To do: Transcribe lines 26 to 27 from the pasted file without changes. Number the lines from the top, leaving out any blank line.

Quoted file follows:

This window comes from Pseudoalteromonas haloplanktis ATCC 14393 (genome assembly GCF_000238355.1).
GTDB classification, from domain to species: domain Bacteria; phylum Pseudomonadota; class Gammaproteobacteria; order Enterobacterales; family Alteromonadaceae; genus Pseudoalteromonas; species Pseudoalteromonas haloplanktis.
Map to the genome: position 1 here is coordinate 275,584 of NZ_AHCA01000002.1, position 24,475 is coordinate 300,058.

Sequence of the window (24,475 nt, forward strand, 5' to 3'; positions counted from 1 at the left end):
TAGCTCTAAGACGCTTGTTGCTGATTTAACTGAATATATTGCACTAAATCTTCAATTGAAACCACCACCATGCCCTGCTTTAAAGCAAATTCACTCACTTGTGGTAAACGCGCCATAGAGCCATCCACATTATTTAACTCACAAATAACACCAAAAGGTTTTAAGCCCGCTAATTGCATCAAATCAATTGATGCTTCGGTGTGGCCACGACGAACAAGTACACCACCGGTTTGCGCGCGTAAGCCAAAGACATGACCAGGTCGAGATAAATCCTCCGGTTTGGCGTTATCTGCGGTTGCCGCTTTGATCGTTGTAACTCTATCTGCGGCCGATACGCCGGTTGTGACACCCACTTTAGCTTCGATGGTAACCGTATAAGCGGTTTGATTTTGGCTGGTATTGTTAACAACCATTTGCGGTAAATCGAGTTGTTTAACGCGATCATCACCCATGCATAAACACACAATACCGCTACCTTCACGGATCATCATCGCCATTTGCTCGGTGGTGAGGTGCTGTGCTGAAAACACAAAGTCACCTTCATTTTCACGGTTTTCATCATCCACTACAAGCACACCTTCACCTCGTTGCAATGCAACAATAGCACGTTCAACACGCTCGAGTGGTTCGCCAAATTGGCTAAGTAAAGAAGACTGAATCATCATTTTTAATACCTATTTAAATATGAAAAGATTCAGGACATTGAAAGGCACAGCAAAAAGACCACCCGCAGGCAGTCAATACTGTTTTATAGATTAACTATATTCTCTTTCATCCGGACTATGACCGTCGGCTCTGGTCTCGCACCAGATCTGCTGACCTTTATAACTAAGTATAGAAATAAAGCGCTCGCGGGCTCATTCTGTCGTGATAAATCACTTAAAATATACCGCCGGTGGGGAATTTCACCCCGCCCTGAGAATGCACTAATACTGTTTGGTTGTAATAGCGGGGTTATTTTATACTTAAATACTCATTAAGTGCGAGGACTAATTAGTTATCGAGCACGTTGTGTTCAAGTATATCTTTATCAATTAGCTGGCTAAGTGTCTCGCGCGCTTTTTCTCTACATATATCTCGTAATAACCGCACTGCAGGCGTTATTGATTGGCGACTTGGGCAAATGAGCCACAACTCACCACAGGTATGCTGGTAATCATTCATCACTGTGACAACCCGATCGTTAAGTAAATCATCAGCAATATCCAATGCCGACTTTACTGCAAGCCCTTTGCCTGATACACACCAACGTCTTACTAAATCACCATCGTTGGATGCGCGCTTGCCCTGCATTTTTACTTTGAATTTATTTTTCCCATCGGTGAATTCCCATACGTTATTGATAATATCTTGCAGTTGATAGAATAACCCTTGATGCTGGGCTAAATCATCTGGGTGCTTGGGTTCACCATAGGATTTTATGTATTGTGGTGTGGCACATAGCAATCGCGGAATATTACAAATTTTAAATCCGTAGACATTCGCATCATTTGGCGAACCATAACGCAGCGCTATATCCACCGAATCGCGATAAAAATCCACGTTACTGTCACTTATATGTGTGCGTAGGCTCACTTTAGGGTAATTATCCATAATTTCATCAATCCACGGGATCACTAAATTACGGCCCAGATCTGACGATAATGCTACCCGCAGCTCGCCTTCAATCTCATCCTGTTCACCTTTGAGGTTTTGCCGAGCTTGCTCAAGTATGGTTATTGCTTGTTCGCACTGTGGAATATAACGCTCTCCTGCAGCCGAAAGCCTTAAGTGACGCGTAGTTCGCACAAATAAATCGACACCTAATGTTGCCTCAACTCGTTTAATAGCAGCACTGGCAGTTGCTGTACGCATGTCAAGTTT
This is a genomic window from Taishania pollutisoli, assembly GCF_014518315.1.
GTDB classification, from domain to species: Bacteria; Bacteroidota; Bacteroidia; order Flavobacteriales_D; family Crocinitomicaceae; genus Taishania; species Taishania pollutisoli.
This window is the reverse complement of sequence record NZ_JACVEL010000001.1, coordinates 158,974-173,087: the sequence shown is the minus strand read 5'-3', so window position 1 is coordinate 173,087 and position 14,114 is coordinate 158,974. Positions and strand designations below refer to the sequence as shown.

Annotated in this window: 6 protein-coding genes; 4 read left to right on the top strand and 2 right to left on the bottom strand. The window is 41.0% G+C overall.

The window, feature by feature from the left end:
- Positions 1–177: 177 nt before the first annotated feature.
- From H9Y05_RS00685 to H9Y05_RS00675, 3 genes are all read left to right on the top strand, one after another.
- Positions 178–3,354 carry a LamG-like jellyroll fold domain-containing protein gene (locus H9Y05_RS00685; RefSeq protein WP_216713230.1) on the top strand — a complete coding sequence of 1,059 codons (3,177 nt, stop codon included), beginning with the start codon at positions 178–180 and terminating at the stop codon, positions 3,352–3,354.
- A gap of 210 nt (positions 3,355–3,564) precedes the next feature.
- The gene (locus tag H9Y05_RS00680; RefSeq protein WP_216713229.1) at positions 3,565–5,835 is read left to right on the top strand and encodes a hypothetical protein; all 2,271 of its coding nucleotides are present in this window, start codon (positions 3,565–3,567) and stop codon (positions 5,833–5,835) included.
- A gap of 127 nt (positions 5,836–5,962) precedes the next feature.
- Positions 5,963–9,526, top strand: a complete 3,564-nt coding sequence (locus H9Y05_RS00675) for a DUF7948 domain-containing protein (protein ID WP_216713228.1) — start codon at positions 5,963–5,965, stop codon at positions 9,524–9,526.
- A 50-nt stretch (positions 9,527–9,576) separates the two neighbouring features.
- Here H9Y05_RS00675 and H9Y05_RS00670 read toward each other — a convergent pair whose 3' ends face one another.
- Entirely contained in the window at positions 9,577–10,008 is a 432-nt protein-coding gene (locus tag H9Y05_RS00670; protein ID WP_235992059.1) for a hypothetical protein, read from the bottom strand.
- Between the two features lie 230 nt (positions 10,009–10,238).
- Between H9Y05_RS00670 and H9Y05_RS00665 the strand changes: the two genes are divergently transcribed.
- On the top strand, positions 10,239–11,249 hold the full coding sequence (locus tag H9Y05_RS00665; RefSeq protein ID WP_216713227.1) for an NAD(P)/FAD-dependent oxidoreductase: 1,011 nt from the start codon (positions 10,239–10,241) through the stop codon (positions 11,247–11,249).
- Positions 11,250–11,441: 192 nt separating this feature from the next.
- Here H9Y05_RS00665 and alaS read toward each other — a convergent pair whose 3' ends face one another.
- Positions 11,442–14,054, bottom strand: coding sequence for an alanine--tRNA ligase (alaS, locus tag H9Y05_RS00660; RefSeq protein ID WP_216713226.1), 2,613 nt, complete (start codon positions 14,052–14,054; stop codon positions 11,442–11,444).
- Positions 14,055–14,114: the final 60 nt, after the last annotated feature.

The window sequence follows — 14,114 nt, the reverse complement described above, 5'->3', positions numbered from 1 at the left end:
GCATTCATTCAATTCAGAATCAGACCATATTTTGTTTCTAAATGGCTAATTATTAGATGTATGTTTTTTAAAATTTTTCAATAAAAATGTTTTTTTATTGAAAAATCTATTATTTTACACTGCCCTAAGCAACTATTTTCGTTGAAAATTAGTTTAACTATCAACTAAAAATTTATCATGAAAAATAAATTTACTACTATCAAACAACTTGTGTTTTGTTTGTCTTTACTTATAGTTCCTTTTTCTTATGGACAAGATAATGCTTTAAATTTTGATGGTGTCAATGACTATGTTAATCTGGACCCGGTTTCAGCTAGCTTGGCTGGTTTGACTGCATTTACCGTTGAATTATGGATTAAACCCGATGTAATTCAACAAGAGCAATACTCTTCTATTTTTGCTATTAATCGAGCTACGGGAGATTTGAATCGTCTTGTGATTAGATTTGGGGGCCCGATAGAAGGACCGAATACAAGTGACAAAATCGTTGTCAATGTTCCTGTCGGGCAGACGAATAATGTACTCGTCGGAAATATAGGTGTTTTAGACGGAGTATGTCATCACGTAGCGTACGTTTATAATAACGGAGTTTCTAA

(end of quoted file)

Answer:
- Positions 11,442–14,054, bottom strand: coding sequence for an alanine--tRNA ligase (alaS, locus tag H9Y05_RS00660; RefSeq protein ID WP_216713226.1), 2,613 nt, complete (start codon positions 14,052–14,054; stop codon positions 11,442–11,444).
- Positions 14,055–14,114: the final 60 nt, after the last annotated feature.